‘I Knew That He Was Afraid of My Punch’: 5 Most Memorable Felix Trinidad Fights
Felix Trinidad (42-3, 35 KOs) enjoyed a glittering career – with a formidable reputation that saw him only taste defeat on three ocassions, inluding against Ronald “Winky” Wright. The Puerto Rican fighter won world championship titles in three different weight classes and is undoutedley one of the most fondly remembered fighters of his generation.
“Tito” was box office to watch, with his lions heart and will to win shining through on countless ocassions. He was a brilliant pressure fighter – who possesed impressive KO power, where he could end a fight at any moment. His accuracy and hand speed were two of his best weapons, which ensured he was one of the most entertaining fighters. Big Fight Weekend decided to pay homage to the legendary Puerto Rican fighter and bring you 5 of the most memorable Felix Trinidad fights.
5 Memorable Felix Trinidad Fights
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Felix Trinidad vs. William Joppy
On May 12, 2001, at the iconic Madison Square Garden, Trinidad stepped up to 160 lbs and faced off against William Joppy, who only had one defeat on his record when he faced the Puerto Rican – but Trinidad was at his destructive best.
The quick hands of Joppy were no match for “Tito” as he knocked down the Maryland native in the first and fourth before knocking his opponent down again in the fifth, which won him the fight and saw Trinidad become a three-weight world champion.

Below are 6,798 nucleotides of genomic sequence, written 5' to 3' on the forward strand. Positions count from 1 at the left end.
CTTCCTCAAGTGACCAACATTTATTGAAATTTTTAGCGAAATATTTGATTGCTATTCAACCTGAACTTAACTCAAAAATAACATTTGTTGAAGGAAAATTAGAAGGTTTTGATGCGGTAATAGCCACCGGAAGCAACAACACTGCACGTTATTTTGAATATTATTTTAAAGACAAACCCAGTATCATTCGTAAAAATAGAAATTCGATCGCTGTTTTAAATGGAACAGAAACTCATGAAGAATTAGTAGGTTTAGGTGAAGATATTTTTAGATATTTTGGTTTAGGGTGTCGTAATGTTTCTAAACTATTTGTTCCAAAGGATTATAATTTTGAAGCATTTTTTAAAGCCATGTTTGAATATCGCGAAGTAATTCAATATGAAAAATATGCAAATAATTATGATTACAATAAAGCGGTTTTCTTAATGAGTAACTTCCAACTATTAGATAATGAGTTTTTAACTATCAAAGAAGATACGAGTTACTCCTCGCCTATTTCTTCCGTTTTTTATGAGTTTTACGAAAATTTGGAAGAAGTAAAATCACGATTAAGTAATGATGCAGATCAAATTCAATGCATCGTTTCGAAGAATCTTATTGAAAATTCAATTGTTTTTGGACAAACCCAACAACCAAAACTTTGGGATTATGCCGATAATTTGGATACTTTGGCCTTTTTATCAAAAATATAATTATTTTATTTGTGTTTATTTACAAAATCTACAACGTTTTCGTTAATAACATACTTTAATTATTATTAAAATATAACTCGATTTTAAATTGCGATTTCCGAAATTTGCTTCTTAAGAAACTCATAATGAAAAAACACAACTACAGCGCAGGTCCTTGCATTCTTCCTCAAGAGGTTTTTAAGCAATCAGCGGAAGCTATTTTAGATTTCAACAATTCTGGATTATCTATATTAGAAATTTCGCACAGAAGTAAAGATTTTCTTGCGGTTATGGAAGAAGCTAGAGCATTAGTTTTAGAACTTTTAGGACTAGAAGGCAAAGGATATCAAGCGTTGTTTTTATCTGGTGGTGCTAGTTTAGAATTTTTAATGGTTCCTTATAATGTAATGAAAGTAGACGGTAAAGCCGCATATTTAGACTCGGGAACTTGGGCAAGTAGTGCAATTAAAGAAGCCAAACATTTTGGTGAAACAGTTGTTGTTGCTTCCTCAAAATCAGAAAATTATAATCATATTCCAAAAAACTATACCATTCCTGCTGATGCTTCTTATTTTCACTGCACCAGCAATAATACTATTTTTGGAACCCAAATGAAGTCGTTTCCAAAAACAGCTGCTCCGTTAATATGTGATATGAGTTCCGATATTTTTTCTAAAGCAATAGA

Felix Trinidad vs. Fernando Vargas
The Mandalay Bay Events Center in Las Vegas was the venue for a mouth-watering clash between Trinidad and Fernando Vargas for the IBF and WBA super welterweight titles. The fight happened on Dec. 2, 2000, when both fighters showed they had massive hearts, but “Tito” was a bridge too far for Vargas.
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Trinidad started fast, knocking down his opponent with a beautifully timed left hook. Despite beating the count, “Tito” knocked down his opponent again. Vargas recovered well, marking up Trinidad with eye-catching combinations, which led to him knocking the Puerto Rican fighter down in round four. Both had moments in the fight after the fourth round, until the twelfth and final round, where Trinidad hurt Vargas badly, knocking him down three times, earning a final-round TKO victory.
On June 19, 1993, “Tito clashed with Maurice Blocker for the IBF welterweight title in San Diego. This was the first world title shot for Trinidad, who was 19-0 going into the fight. Blocker was a tough welterweight – who had mixed it with the best, including Lloyd Honeyghan.
The American fighter was no match for Trinidad, who stalked his opponent for the first two minutes – before hurting him at the end of the first round. The Puerto Rican legend pounced in round two – landing a massive right hand, knocking Blocker out cold.
Trinidad took on his most decorated opponent when he faced off against Pernell Whitaker at Madison Square Garden, New York, on February 20, 1999, for the IBF welterweight title. Yes, Whitaker had been out of the ring for 15 months, but “Sweet Pea” looked in great shape and more than ready for “Tito.”
Trinidad showcased his power in round two, breaking Whitaker’s jaw. As the fight progressed, Trinidad’s engine and punching power were the difference. “Tito” always looked prepared and comfortable when “Sweet Pea” tried to fight on the inside. As the fight wore on – Whitaker seemed to be surviving on his experience, with Trinidad winning on points: 118-109, 118-109, and 117-110.
Oscar De La Hoya
On September 18, 1999, “Tito” went up against Oscar De la Hoya for the Lineal, WBC and IBF welterweight championships at the Mandalay Bay Hotel in Las Vegas. When asked about the fight, Trinidad said: “I knew that he was afraid of my punch.”
Early on, De la Hoya boxed smartly, avoiding the power punches from Trinidad. “The Golden Boy” was landing and moving on occasions – with the aggression and pressure coming from “Tito,” who gained control in the final two rounds when De la Hoya appeared to gas out, which gave the final rounds to Trinidad, awarding him the majority decision: 115–113, 115–114 and 114–114.